Water Pollution

'Dark Waters' And The Battle Against DuPont

Aug 6, 2020
Mark Ruffalo as Robert Bilott in the film "Dark Waters."
Dark Waters / Focus Features

This episode originally aired on December 16, 2019.

Teflon was discovered in 1938 as part of the Manhattan Project.

50 years later, it was a household trademark name of the non-stick, water-resistant coating for pots and pans.

Algae blooms on the coast of Toledo.
NASA Glenn Research Center

The National Oceanic and Atmospheric Administration (NOAA) predicts this summer’s harmful algal bloom in Lake Erie will measure between 4-5.5 on its severity scale – lower than 2019 levels, but still above the federal agency’s goal.

'Dark Waters' And The Battle Against DuPont

Jul 9, 2020
Mark Ruffalo as Robert Bilott in the film "Dark Waters."
Dark Waters / Focus Features

This episode originally aired on December 16, 2019.

Teflon was discovered in 1938 as part of the Manhattan Project.

50 years later, it was a household trademark name of the non-stick, water-resistant coating for pots and pans.

The coronavirus pandemic has changed life for many of us, including university researchers keeping an eye on Lake Erie. Teams only recently set off into the lake for water quality measurements, meaning they don’t have as much data as usual this year, and lab work is still disrupted by social distancing.

ideastream’s Tony Ganzer spoke with Chris Winslow, director of the Ohio Sea Grant program, about how the pandemic is affecting The Ohio State University’s Stone Lab on the lake, and the blooms themselves.

On April 20, 2010, while drilling oil giant BP's Macondo well in the Gulf of Mexico, the crew lost control of the well. There was a "blowout" that released gas and oil, leading to an explosion that killed 11 workers.

The Deepwater Horizon rig was destroyed and sank two days later. Over the next nearly three months, 210 million gallons of oil flowed from the well into the Gulf.

It was one of the biggest environmental disasters in U.S. history.

Algae blooms on the coast of Toledo.
NASA Glenn Research Center

A federal judge has ruled that the “Lake Erie Bill Of Rights” passed last year by Toledo voters is unconstitutional.

The Ohio River near Sewickley, Pa.
Nick Childers / PublicSource

I live in Mount Washington, on the east side of Cincinnati, roughly the midpoint of the 981-mile Ohio River. Below us, near the mouth of the Little Miami River, marinas, barge terminals and Cincinnati Water Works' Miller Treatment Plant line the river’s bank.

EPA's 'Secret Science' Rule

Feb 28, 2020
Acid mine drainage can cause creeks to turn a dark orange hue.
Curren Sheldon / 100 Days In Appalachia

This show originally ran on Jan. 22, 2020.

The Trump Administration is working on a policy change that would require scientists to disclose all of their raw data, including confidential medical records, before their findings could be considered in shaping regulations.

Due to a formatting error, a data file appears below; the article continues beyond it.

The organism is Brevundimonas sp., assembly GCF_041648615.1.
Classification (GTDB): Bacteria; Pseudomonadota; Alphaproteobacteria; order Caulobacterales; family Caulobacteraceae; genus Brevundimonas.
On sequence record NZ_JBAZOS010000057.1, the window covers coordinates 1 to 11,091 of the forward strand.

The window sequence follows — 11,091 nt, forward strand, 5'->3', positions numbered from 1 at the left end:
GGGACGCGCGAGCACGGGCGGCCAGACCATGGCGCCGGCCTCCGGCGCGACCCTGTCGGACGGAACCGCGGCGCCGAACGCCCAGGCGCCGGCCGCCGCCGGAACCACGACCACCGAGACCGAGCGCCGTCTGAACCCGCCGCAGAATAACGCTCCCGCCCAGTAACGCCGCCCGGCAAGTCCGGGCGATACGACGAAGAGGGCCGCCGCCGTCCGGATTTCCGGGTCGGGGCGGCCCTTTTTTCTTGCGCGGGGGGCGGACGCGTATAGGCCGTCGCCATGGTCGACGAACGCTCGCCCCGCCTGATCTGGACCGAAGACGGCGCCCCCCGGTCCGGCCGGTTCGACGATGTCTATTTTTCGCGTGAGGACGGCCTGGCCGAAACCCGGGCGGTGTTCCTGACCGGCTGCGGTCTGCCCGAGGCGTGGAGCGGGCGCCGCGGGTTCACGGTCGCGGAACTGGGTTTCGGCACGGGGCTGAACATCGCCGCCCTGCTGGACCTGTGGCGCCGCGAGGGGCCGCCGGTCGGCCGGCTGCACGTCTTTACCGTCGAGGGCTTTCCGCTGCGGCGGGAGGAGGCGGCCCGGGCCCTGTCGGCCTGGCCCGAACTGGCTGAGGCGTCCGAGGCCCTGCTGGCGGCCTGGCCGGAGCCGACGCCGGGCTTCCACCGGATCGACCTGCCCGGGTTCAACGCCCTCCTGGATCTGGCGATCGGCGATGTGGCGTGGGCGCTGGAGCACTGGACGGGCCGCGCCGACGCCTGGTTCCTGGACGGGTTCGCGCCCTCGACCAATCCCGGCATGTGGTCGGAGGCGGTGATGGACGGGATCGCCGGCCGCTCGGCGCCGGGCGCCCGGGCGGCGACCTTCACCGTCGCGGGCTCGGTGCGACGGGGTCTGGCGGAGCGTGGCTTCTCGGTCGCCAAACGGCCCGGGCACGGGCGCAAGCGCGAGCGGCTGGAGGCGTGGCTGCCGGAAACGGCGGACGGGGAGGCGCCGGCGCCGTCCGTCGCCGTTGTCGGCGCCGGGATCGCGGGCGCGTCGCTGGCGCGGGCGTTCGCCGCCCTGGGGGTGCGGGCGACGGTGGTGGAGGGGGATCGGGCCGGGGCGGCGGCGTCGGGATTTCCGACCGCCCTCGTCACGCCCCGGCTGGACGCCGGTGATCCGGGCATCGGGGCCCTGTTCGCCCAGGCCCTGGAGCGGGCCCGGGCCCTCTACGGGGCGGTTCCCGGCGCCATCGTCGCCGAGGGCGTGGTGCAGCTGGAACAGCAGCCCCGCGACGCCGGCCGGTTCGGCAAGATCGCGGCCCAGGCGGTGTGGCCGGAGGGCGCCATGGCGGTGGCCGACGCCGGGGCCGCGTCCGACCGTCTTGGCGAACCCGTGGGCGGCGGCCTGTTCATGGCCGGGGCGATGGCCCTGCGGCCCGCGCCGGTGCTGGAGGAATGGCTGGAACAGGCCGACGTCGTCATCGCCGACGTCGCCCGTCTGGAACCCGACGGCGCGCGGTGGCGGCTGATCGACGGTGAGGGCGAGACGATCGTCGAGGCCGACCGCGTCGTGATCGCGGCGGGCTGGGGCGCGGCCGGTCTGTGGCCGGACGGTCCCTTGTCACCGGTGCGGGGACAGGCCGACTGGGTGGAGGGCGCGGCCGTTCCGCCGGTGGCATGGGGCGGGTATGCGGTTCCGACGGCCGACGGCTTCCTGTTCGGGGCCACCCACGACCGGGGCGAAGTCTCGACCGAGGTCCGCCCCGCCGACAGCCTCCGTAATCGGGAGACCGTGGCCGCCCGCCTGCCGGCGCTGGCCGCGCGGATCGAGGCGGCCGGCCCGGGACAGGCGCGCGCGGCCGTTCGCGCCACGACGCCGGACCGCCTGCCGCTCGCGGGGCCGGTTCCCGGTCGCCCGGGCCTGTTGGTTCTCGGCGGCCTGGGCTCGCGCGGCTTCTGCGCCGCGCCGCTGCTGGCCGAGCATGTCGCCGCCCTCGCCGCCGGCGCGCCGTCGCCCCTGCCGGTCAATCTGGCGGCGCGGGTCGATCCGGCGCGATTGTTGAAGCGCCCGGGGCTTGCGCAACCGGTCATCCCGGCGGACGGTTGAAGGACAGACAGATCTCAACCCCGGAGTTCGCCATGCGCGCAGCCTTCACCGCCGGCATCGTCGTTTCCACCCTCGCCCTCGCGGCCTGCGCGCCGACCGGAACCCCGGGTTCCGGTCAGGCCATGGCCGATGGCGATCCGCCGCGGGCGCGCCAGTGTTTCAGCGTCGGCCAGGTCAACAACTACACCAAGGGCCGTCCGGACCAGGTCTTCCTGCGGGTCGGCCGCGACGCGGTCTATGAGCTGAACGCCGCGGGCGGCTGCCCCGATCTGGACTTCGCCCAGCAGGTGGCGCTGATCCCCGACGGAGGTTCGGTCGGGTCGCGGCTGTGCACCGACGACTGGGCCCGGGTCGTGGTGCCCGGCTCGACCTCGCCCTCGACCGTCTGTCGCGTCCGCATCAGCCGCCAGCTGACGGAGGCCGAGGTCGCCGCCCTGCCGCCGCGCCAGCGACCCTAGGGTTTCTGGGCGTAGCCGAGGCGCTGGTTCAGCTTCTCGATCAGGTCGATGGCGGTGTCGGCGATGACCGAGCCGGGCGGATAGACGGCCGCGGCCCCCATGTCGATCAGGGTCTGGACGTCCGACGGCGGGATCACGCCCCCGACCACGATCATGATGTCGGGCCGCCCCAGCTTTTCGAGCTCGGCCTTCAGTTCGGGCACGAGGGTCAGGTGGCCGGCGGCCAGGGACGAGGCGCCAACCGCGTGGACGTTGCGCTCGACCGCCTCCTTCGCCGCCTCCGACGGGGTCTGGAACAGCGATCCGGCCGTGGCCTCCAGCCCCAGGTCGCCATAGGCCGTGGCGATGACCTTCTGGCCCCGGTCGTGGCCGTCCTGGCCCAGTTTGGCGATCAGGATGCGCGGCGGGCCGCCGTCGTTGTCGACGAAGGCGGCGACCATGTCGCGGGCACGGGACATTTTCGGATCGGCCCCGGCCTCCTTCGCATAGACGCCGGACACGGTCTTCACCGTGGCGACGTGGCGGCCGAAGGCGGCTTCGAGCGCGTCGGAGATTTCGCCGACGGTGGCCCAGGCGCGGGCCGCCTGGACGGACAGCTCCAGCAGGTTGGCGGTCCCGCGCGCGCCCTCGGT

Gov. Mike DeWine (R-Ohio) encouraged a large group of farmers to keep participating in the state's water quality program, saying his administration is keeping its eye on a specific indicator to determine if their plan is reducing harmful algal blooms.

Emily Collins, executive director of Fair Shake Environmental Legal Services, on the bank of the Allegheny River in Pittsburgh.
Jay Manning / PublicSource

Can you imagine if the Ohio River and its tributaries had legal rights? While speculative, the idea isn’t necessarily far-fetched. This month marks the one-year anniversary of residents in Toledo, Ohio, bestowing Lake Erie with its own bill of rights.

Algae blooms on the coast of Toledo.
NASA Glenn Research Center

Reducing harmful algal blooms remains the top priority for protecting and restoring Lake Erie, according to a draft plan released by the Ohio Lake Erie Commission.

Whose Job Is It To Reduce Toxic Mercury In The Ohio River?

Feb 7, 2020
Anglers at the Falls of the Ohio State Park.
William Alden / Flickr

Mercury, which damages young brains, is flowing through industrial wastewater into the Ohio River. But the multi-state agency tasked with keeping the waterway clean hasn’t tightened controls on this pollution because it doesn’t have the authority to do so.

Many business interests are cheering President Trump's recent rollback of water regulations put in place by the Obama administration. But companies that make money protecting clean water could take a big hit.

U.S. Forest Service Fisheries Research Biologist Wendell R. Haag holds a pimpleback mussel and a purple wartyback mussel to show the differences in the species.
Carrie Blackmore Smith / PublicSource

“Will one of these fit?” Wendell R. Haag asks, holding out a couple pairs of well-worn creeking shoes he’s pulled from the back of his pickup, both decidedly larger than a ladies size 8. Haag is taking me to see an aquatic wonder, and I’ve worn the wrong shoes.

Updated at 3:20 p.m. ET

The Environmental Protection Agency is dramatically reducing the amount of U.S. waterways that get federal protection under the Clean Water Act — a move that is welcomed by many farmers, builders and mining companies but is opposed even by the agency's own science advisers.

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